Here’s my favorite whiteboard-related pro tip that works just as well on your big wall-mounted unit as it does on these collaborative ones. The big problem with whiteboards is when they get all smeary and gross and make everything illegible. If this happens to you, clean the whiteboards really well with some of that Expo cleaner or Windex or whatever, and then bust out the secret weapon: Turtle Wax. Smear a thin layer of this magical paste on with a microfiber cloth, rub it in real good, let it dry for 24 hours, and then buff it back off with a (clean!) microfiber cloth. Your markers will now erase like an absolute dream. Bonus points for doing this when your whiteboards are brand new and haven’t had time to get all stained and gross yet.

We can create positive student ratings of teaching. Here’s (maybe) how.

Notable academic Twitter person Terry McGlynn recently wrote a blog post arguing for changes to the structure of student ratings of teaching (SRTs) that would make them more useful. While I entirely agree with the premise that SRTs as currently constructed aren’t particularly useful, I’m not sure I’m on board with the rest of the argument. In particular, I got to wondering along two parallel tracks:

  • Do I believe that Terry’s proposed changes will produce a more useful set of data for the evaluation of teaching effectiveness?
  • If indeed I do believe that this data is more useful, useful for who?

Some background and positioning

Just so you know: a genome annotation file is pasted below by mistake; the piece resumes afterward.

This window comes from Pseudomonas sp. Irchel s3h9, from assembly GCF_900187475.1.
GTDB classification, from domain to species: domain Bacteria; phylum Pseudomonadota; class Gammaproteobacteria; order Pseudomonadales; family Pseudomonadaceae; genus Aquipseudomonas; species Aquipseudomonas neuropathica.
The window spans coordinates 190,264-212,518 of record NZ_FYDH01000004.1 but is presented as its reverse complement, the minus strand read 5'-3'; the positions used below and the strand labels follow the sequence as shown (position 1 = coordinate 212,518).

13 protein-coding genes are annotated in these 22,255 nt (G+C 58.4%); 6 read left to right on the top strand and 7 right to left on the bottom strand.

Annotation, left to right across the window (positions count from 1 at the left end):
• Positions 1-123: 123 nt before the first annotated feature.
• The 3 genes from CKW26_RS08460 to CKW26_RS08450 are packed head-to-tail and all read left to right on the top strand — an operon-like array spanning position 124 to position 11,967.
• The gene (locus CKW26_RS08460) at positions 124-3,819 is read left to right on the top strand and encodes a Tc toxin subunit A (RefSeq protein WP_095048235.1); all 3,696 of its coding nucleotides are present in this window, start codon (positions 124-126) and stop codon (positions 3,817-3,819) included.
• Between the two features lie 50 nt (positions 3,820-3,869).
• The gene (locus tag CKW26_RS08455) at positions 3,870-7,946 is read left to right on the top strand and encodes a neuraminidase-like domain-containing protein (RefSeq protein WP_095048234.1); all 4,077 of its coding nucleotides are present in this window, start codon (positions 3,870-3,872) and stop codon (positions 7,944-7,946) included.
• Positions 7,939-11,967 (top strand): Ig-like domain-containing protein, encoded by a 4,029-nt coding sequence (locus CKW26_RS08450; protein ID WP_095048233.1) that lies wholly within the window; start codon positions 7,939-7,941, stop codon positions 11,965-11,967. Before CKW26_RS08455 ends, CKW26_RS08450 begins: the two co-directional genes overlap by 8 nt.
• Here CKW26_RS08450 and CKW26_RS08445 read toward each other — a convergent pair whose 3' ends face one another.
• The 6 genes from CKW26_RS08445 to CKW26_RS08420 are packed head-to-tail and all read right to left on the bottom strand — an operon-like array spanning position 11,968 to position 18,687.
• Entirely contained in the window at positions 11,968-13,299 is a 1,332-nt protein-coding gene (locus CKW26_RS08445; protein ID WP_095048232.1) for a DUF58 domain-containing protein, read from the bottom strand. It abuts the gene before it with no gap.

It’s important to me to start with some background here so that it’s clear who I am and where I’m coming from. I’m relatively new faculty — this is my fifth year out of my Ph.D. in mathematics education — in my first year at a new job in the math department at Westminster College. (Standard disclaimer that this blog is my opinion and not theirs etc. etc.) I’m an out gay man, and I think it’s important for my students to see examples of successful Gays In STEM™, so I don’t hesitate to talk about my husband in any situation where a spouse might come up in conversation.

I had a particularly bad experience with SRTs two years ago, about which I will probably blog eventually, but suffice it to say that I experienced a significant instance of homophobic bias. This caused me to dig into the (substantial!) body of research on SRTs; I’ve not yet found much redeeming about them. We know that quantitative scores exhibit statistically significant biases along the lines of race and gender, but also along disciplinary lines and lines of seniority. What’s more, we also know that SRTs are not correlated with measures of student learning, but that they are correlated with the availability of cookies. Universities and organizations including Ryerson, Oregon, USC, and even the AAUP have come to the conclusion that they can’t legally be used in tenure and promotion decisions (because if a professor from an underrepresented background was denied tenure on the basis of SRTs, they could quite reasonably sue the pants off their university for using racially-biased data). In short, student ratings of teaching are a dumpster fire.

You may have noticed by now that I’m not using the more common term “student evaluations of teaching,” and maybe you’re wondering if that’s on purpose. Reader, it is: calling these things “evaluations” ascribes to students particular skills and bodies of knowledge that they by definition don’t have. Students are not trained evaluators of teaching, and so we can’t reasonably call any data they produce evaluations. However, I think it’s fair to call this data ratings or feedback.